Code on computer.

Rise in Hospital Ransomware Attacks Requires Government Intervention

By Jenna Becker

Last week, widespread ransomware attacks against hospital systems forced several hospitals to go offline. 

Despite the growing risk of cyberattacks against hospitals, the health care industry has been left to address this issue on their own. Ransomware attacks, named for the fee that these malicious viruses attempt to extract, can be very challenging to address, involving complex cybersecurity protocols.

Unfortunately, many hospitals lack the resources and the time required to prevent this malware from spreading. The government has provided minimal resources to hospital systems looking to enhance their cybersecurity. Resource-strapped hospitals require significant government support to address the growing threat of ransomware.

Why hospitals are targets of ransomware attacks

There are a couple of reasons why hospitals are such a frequent target of ransomware attacks. First, hospital networks are riddled with vulnerabilities. A single hospital may have thousands of devices connected to their network. Not all of those devices are secure. Maybe a hospital has a few medical devices running old Windows operating systems. Maybe a number of devices require security updates, but the hospital does not have the resources to perform the updates. It can be incredibly challenging, and even cost prohibitive, to ensure that every device connected to the network is fully secure.

On top of vulnerable networks, hackers are often able to extract ransoms from health care organizations for resumed system access. Hospitals depend on network access for a host of critical activities, like accessing medical records and updating patient data. Hospitals without access to this information often cannot function normally. These hospitals may divert incoming patients, delaying patient care. This September, a patient in critical condition was diverted from a hospital in Dusseldorf undergoing a ransomware attack. This delayed her care by an hour, leading to her death. To avoid such catastrophic outcomes, hospitals are incentivized to pay ransoms.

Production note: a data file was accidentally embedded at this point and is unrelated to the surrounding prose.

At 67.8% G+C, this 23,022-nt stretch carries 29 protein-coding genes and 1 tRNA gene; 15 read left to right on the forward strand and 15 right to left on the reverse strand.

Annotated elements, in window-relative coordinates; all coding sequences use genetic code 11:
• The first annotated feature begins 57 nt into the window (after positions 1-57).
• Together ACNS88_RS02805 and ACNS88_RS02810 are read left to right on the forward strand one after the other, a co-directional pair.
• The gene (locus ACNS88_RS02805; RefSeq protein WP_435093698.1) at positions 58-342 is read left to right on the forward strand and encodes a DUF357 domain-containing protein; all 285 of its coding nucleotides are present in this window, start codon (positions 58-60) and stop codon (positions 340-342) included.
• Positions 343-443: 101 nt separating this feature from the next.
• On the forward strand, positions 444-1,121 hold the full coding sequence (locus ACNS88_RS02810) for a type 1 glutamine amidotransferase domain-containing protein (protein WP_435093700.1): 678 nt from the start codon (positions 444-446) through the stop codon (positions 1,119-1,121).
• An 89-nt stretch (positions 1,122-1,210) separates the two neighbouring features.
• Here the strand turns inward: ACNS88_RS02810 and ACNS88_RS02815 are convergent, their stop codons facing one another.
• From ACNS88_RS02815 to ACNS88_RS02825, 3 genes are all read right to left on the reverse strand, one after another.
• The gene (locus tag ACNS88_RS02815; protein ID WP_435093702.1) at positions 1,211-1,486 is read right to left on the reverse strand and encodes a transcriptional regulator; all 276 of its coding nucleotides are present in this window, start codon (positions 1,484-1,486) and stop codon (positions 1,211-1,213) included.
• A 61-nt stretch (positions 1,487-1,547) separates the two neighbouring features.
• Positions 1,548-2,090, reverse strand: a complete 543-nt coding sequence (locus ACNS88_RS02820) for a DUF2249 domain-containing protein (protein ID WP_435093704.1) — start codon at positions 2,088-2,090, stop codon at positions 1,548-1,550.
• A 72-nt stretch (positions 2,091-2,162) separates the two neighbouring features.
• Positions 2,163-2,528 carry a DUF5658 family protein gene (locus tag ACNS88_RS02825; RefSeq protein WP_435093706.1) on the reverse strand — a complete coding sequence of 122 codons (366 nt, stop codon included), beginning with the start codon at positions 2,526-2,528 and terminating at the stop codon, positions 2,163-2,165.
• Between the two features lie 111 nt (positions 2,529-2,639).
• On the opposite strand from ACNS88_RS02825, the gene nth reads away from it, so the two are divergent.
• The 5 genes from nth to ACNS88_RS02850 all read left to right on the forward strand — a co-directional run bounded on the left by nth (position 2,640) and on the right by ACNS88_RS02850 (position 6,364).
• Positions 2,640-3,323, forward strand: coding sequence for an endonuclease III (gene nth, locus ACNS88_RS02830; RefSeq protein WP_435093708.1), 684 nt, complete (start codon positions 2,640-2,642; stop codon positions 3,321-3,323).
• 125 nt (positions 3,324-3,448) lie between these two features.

Agency recommendations

Federal agencies have provided guidance to health care organizations facing ransomware attacks. But these recommendations can require significant resources or technological know-how. And even following best practices may not fully protect a hospital system. 

For example, these agencies recommend that hospitals store data backups. Some hospitals do maintain complete data backups, despite the expense involved with storing this data and maintaining backup servers. But data copies may be insufficient to bring hospitals back up to normal operations in a timely manner. Restoring data can take a significant amount of time. As noted above, hospitals do not have the luxury of time when caring for patients. And even if a backup is immediately available, hospitals cannot use their backup system until their network is secure.

Regardless of the sufficiency of these standards, best practices alone are not preventing ransomware attacks from taking down hospital networks. This issue instead requires direct support to hospitals.

Government support

The government should intervene to help protect our health care system from ransomware attacks. Hospitals may lack the resources and technological expertise required to address this escalating problem on their own. It is insufficient for an agency to provide a list of best practices and leave hospitals to fend for themselves.

The government can use a number of methods to address vulnerabilities. Curtis Simpson, a commentator for The Hill, proposed a number of reforms that could help improve the integrity of devices connected to hospital networks. These include regulatory requirements for improved security, along with standardized device updating procedures.

Mieke Eoyang, a security expert, recently suggested that the U.S. needs to consistently issue indictments for these cyberattacks. Even if foreign nations do not support extradition, she notes that indictments could pressure foreign governments to address hospital hacking.

Finally, with many hospitals financially struggling in the wake of COVID-19, the government could provide financial support to health care organizations looking to beef up their cybersecurity.

Preventing ransomware attacks against hospitals is a complex cybersecurity issue. But our current approach — laying the onus solely on hospital systems — is clearly failing. Addressing hospital ransomware attacks will require government support.

Jenna Becker

Jenna Becker is a 2L at Harvard Law School with a background in healthcare software.

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